Skyrim Ascends to Classical Greats

Skyrim Dragonborn

Skyrim - Dragon on Cathedral

Bethesda recently tweeted out to fans and followers, asking them to cast their vote for Jeremy Soule ‘s work in Skyrim to be chosen among the greats in the Classic FM Hall of Fame. The Hall of Fame is an annual record of the top 300 classic pieces and composers put together through a voting system public to listeners. The chart is frequented by famous composers of old such as Beethoven and Tchaikovsky, but it also does not shy towards musicians from the cinema such as Hans Zimmer and Howard Shore. Only in 2012 did the chart feature a video game composer ; Nobuo Uematsu, with his work on Final Fantasy VII and Jeremy Soule himself with his recent work with Skyrim, both found themselves breaking into the top 300 that year. Since then both artists are listed in the top 20 classical music composers and will retain their positions with enough votes for 2014.

How fans cast their vote is relatively simple and quick. The voter searches three composers or the name of the musical piece that they feel deserves a spot in the top 300 and number them based on their preference. The options range widely and include any and all that falls under the definition of “classical music”. The results are then announced and  saved for a chance to make the Ultimate Hall of Fame, a record of the most voted classical pieces since 1996. The Ultimate Hall of Fame is presumable updated after each yearly event. Currently no video game composers hold a position in the Ultimate Hall of Fame.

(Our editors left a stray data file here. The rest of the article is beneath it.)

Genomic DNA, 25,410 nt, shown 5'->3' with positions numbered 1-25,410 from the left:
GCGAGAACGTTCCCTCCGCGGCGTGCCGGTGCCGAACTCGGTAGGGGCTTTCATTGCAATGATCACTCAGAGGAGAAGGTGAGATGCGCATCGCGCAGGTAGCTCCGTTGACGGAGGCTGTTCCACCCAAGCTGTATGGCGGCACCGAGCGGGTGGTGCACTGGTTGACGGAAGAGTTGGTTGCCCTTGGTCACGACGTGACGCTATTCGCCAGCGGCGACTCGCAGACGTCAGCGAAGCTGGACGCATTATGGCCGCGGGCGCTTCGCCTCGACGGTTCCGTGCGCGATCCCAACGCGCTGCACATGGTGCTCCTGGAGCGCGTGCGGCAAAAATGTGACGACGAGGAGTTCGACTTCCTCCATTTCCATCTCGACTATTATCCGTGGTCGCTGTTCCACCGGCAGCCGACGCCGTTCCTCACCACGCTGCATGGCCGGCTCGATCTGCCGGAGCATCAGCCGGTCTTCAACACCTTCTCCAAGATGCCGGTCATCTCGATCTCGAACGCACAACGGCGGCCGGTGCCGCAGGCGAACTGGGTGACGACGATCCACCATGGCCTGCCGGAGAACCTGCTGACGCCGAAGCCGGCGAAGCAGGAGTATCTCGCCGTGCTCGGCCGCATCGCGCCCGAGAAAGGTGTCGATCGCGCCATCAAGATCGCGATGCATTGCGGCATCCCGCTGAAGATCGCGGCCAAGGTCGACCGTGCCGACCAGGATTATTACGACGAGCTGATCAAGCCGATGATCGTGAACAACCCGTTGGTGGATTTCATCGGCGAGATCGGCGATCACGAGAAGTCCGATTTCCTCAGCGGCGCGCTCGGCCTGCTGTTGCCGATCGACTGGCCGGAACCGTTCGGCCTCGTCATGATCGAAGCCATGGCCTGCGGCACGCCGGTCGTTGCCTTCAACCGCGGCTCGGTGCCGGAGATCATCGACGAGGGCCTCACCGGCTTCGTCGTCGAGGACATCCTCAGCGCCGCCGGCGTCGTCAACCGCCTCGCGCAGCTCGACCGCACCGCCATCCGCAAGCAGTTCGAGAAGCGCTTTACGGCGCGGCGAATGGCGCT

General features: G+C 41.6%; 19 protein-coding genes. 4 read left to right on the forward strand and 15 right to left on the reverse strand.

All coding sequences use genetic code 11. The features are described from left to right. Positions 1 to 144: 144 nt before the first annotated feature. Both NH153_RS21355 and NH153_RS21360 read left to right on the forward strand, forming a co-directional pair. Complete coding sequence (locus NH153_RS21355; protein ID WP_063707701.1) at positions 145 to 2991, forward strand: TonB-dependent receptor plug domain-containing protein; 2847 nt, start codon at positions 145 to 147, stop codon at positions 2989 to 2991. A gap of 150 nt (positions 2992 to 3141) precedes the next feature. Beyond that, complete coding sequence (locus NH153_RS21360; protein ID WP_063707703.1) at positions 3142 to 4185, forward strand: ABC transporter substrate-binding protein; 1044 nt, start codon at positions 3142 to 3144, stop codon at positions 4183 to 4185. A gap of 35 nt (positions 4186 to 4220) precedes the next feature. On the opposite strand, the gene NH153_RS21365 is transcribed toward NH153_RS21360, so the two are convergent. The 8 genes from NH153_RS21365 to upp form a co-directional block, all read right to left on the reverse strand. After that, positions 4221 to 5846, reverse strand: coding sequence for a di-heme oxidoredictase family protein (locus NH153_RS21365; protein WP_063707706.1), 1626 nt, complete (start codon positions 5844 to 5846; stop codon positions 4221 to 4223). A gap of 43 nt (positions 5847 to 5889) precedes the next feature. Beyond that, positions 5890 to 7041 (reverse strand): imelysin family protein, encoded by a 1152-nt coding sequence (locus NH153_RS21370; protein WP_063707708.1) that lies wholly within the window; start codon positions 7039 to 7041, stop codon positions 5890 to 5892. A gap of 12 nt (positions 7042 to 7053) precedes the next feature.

Some controversy has swarmed the chart due to some people’s unhappiness that the chart has seen little variation since the event began back in 1996. This could possibly be due to the idea that voters taste for classical music has not changed over the years or that not enough modern content was being produced for newer generations. Considering only recently has video game original soundtracks have been considered as a form of classical music it is very much possible. We can only hope that over the upcoming years the charts will not only include classic, dead masters of musical composition, but more recent, modern, and in a sense “alternative” classic music. The results of the 2014 votes will be announced Easter weekend.

For more information on the Classic FM Hall over fame or for a list of previous hall of famers, vist their site at

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